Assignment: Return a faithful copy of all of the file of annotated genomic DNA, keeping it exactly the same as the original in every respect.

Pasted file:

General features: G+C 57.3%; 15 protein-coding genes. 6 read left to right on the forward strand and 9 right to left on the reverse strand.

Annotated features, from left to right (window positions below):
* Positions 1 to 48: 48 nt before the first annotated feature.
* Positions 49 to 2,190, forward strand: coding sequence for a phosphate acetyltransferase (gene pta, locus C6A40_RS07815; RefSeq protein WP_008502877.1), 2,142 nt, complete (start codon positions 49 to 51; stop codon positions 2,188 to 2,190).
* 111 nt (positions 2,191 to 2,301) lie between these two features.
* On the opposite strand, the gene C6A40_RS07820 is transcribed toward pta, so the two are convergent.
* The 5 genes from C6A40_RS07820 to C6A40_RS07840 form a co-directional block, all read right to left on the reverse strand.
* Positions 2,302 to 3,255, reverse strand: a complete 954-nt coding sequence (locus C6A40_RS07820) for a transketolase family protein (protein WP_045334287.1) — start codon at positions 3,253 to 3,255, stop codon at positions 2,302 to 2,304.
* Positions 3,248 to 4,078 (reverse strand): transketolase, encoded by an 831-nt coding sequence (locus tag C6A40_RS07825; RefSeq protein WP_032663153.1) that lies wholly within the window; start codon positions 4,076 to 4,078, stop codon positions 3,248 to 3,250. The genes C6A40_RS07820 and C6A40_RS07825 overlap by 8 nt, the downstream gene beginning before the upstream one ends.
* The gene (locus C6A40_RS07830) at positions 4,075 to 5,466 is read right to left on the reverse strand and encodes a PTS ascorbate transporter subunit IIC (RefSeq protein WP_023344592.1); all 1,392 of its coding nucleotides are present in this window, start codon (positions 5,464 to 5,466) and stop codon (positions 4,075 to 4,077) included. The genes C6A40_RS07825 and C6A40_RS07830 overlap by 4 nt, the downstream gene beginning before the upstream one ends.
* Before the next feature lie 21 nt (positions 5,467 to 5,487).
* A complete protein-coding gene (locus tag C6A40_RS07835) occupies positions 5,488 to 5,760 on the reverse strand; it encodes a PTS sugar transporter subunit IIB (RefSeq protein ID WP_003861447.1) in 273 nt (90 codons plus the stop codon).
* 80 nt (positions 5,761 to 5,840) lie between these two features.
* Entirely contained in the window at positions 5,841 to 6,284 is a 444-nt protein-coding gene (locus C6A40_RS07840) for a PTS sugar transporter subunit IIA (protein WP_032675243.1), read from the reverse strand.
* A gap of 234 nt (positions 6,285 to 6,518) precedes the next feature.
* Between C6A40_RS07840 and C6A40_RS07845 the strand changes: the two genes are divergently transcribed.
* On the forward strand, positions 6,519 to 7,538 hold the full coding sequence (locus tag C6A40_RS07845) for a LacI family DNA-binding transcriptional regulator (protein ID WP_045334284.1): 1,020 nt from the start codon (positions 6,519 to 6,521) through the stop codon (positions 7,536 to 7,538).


General features: G+C 57.3%; 15 protein-coding genes. 6 read left to right on the forward strand and 9 right to left on the reverse strand.

Annotated features, from left to right (window positions below):
* Positions 1 to 48: 48 nt before the first annotated feature.
* Positions 49 to 2,190, forward strand: coding sequence for a phosphate acetyltransferase (gene pta, locus C6A40_RS07815; RefSeq protein WP_008502877.1), 2,142 nt, complete (start codon positions 49 to 51; stop codon positions 2,188 to 2,190).
* 111 nt (positions 2,191 to 2,301) lie between these two features.
* On the opposite strand, the gene C6A40_RS07820 is transcribed toward pta, so the two are convergent.
* The 5 genes from C6A40_RS07820 to C6A40_RS07840 form a co-directional block, all read right to left on the reverse strand.
* Positions 2,302 to 3,255, reverse strand: a complete 954-nt coding sequence (locus C6A40_RS07820) for a transketolase family protein (protein WP_045334287.1) — start codon at positions 3,253 to 3,255, stop codon at positions 2,302 to 2,304.
* Positions 3,248 to 4,078 (reverse strand): transketolase, encoded by an 831-nt coding sequence (locus tag C6A40_RS07825; RefSeq protein WP_032663153.1) that lies wholly within the window; start codon positions 4,076 to 4,078, stop codon positions 3,248 to 3,250. The genes C6A40_RS07820 and C6A40_RS07825 overlap by 8 nt, the downstream gene beginning before the upstream one ends.
* The gene (locus C6A40_RS07830) at positions 4,075 to 5,466 is read right to left on the reverse strand and encodes a PTS ascorbate transporter subunit IIC (RefSeq protein WP_023344592.1); all 1,392 of its coding nucleotides are present in this window, start codon (positions 5,464 to 5,466) and stop codon (positions 4,075 to 4,077) included. The genes C6A40_RS07825 and C6A40_RS07830 overlap by 4 nt, the downstream gene beginning before the upstream one ends.
* Before the next feature lie 21 nt (positions 5,467 to 5,487).
* A complete protein-coding gene (locus tag C6A40_RS07835) occupies positions 5,488 to 5,760 on the reverse strand; it encodes a PTS sugar transporter subunit IIB (RefSeq protein ID WP_003861447.1) in 273 nt (90 codons plus the stop codon).
* 80 nt (positions 5,761 to 5,840) lie between these two features.
* Entirely contained in the window at positions 5,841 to 6,284 is a 444-nt protein-coding gene (locus C6A40_RS07840) for a PTS sugar transporter subunit IIA (protein WP_032675243.1), read from the reverse strand.
* A gap of 234 nt (positions 6,285 to 6,518) precedes the next feature.
* Between C6A40_RS07840 and C6A40_RS07845 the strand changes: the two genes are divergently transcribed.
* On the forward strand, positions 6,519 to 7,538 hold the full coding sequence (locus tag C6A40_RS07845) for a LacI family DNA-binding transcriptional regulator (protein ID WP_045334284.1): 1,020 nt from the start codon (positions 6,519 to 6,521) through the stop codon (positions 7,536 to 7,538).